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More than 1,300 detained in anti-mobilisation protests across Russia

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Security forces detain a demonstrator during a protest against the mobilisation of reservists ordered by President Vladimir Putin, in Saint Petersburg in this screen grab taken from social media video/ Reuters.

Security forces detain a demonstrator during a protest against the mobilisation of reservists ordered by President Vladimir Putin, in Saint Petersburg in this screen grab taken from social media video/ Reuters.

Security forces detain a demonstrator during a protest against the mobilisation of reservists ordered by President Vladimir Putin, in Saint Petersburg in this screen grab taken from social media video/ Reuters.

Security forces detained more than 1,300 people in Russia on Wednesday at protests denouncing mobilisation, a rights group said, hours after President Vladimir Putin ordered Russia's first military draft since World War Two.

The independent OVD-Info protest monitoring group said that according to information it had collated from 38 Russian cities, more than 1,311 people had been held by late evening.

It said those figures included at least 502 in Moscow and 524 in St Petersburg, Russia's second most populous city.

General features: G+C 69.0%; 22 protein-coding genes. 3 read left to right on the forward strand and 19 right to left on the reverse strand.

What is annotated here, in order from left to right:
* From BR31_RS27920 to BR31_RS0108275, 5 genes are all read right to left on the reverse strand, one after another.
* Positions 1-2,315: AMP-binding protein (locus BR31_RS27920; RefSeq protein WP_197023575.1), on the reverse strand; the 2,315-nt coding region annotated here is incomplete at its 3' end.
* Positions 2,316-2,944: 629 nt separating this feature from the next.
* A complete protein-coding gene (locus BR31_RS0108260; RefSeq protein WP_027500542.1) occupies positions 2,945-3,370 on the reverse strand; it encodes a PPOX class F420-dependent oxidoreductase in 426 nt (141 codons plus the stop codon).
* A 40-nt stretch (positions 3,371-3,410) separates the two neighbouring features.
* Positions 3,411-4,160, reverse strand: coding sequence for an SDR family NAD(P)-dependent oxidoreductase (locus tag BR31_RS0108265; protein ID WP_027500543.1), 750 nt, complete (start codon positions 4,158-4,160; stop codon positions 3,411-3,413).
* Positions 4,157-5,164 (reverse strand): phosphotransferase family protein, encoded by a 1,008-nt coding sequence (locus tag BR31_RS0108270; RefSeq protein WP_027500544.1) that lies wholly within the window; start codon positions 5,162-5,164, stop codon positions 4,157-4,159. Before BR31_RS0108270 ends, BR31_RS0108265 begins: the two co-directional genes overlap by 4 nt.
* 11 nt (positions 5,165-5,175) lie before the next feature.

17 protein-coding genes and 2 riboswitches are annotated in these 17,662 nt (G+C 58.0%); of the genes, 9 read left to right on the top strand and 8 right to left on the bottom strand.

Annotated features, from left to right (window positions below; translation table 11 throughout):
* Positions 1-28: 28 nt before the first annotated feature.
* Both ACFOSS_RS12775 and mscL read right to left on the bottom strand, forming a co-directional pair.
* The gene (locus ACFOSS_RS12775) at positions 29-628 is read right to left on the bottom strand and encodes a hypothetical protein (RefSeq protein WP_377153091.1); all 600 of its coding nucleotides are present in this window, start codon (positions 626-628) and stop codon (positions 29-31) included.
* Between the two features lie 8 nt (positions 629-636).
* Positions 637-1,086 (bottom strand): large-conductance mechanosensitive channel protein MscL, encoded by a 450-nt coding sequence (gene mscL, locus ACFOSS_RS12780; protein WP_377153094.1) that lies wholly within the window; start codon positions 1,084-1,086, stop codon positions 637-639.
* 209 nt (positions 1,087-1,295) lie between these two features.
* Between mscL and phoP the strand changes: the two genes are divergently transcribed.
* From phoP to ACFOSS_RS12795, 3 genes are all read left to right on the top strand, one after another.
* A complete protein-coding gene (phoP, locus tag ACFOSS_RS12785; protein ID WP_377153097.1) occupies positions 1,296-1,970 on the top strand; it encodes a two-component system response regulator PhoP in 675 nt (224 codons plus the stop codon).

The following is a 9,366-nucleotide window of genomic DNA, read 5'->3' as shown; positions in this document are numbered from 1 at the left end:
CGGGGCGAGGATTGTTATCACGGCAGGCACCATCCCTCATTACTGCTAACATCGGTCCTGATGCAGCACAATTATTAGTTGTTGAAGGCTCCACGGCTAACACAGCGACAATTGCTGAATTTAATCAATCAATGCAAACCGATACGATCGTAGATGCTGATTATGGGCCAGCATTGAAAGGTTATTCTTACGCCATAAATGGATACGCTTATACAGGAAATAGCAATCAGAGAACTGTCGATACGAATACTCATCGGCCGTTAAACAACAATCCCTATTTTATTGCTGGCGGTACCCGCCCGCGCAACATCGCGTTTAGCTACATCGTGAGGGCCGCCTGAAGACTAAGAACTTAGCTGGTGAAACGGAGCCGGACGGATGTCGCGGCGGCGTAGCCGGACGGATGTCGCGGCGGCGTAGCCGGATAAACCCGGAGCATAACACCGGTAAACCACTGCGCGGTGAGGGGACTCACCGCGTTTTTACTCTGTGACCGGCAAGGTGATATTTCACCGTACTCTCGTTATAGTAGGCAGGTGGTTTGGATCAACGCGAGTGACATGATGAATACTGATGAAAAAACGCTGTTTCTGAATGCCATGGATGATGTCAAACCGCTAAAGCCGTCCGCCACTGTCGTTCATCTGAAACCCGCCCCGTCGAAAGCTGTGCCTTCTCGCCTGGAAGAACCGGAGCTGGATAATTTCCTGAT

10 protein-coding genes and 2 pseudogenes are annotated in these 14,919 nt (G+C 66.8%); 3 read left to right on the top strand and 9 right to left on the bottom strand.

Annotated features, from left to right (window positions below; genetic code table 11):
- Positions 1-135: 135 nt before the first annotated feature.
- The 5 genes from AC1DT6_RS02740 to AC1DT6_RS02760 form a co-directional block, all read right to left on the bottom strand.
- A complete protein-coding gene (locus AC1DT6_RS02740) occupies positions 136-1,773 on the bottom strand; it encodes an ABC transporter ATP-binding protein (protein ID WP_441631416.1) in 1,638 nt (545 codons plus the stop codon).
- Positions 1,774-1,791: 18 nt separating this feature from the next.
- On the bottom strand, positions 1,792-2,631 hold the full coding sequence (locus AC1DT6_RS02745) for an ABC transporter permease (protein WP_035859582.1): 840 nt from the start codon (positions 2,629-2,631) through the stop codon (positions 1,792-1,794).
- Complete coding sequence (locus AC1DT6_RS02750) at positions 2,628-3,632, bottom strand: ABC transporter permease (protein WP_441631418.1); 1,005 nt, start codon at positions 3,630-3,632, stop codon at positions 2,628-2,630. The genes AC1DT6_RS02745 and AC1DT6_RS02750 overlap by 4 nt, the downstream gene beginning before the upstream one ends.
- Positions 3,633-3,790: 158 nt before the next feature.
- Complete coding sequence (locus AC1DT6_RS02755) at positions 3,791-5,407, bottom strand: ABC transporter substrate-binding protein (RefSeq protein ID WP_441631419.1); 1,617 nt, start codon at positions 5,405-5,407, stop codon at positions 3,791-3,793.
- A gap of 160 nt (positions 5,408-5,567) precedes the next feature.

Unsanctioned rallies are illegal under Russia's anti-protest laws.

Russian Interior Ministry official Irina Volk, in a statement quoted by Russian news agencies, said officers had cut short attempts to stage what it called small protests.

"In a number of regions, there were attempts to stage unauthorised actions which brought together an extremely small number of participants," Volk was quoted as saying.

"These were all stopped. And those persons who violated laws were detained and taken to police stations for investigation and establish their responsibility."

One-way flights out of Russia were rocketing in price and selling out fast on Wednesday after Putin ordered the immediate call-up of 300,000 reservists.

There have also been reports of male detainees being issued notices to attend military enlistments at police stations following their detainment.

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